How are sub-Saharan African economies doing? It depends on where you look, says the International Money Fund in its latest survey of the continent.
Regional growth will slow to 1.4 percent this year, the most sluggish pace for two decades.
Things look grim in Nigeria, which is mired in recession.
But Ivory Coast, a short flight away, is thundering along at a growth rate of 8 percent.
Similar contrasts are found across the continent. Better to talk of two Africas, says the IMF, moving at different speeds.
The big divider is resources. As commodity prices have slumped, so too have the fortunes of big exporters. As a group, resource-rich countries will grow on average by 0.3 percent of GDP, says the IMF.
Take oil-rich Angola, once the fastest-growing country on the continent: It will not grow at all this year, and is wrestling with inflation of 38 percent. Commodity-exporting countries saw the value of their exports to China almost halve in 2015. Public debt is rising sharply. Exchange rates are falling. Private consumption has collapsed.
Things look very different in countries which are less resource-dependent. They will grow at 5.5 percent this year. They have been helped, of course, by falling oil prices, which makes their imports cheaper. But they are stronger in other ways too. In east Africa, for example, a wave of public investment in infrastructure has boosted demand.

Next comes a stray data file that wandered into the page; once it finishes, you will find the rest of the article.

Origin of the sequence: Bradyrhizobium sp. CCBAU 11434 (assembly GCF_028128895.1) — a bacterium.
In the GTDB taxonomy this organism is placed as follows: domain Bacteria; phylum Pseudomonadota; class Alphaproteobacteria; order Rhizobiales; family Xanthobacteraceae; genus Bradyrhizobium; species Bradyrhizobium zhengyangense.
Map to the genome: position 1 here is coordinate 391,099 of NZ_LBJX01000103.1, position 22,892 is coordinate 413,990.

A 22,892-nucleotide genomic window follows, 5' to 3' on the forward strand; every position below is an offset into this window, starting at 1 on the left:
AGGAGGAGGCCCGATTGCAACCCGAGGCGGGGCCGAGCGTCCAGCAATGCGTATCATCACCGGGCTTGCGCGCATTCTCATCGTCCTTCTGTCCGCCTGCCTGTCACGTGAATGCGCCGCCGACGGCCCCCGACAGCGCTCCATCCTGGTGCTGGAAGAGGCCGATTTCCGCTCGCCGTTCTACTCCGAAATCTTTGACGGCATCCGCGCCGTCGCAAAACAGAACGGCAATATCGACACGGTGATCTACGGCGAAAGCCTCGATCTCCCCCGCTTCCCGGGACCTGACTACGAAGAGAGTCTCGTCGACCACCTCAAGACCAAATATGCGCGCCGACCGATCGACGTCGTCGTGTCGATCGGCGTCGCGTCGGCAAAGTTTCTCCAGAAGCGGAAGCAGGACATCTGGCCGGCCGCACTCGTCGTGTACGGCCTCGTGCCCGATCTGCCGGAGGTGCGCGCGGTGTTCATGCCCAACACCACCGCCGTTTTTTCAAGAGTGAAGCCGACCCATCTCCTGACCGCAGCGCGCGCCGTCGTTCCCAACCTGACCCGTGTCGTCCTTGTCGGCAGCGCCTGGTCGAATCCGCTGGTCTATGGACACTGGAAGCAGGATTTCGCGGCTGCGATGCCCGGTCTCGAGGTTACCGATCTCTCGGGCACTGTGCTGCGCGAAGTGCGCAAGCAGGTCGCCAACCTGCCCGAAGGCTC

Governments cannot set commodity prices. Nor can they stop drought, which has hit agriculture in countries such as Ethiopia and Malawi. But their decisions do make a difference. Nigeria’s disastrous attempt to prop up its exchange rate hurt far more than it helped. Investors in Mozambique were unimpressed when the country revealed hidden debts in April. Growth in South Africa has slowed to almost zero amid political wrangles and an energy crisis. Now is the time to get the policies right, urges the IMF.
The numbers should be read with a pinch of salt: GDP figures are only ever a best guess, and Africa’s large informal economy makes the calculation even harder. Talk to traders in Uganda, for instance, and you will hear a story very different to the IMF’s forecast of 5 percent growth. The overall lesson, though, is clear. If you rely on commodities, diversify or face consequences. That is easier said than done. Look to east African countries, hailed for their innovations in mobile banking, who are suddenly now touting a fresh source of riches: oil and gas.
Copyright 2013 The Economist Newspaper Limited, London. All Rights Reserved. Reprinted with permission.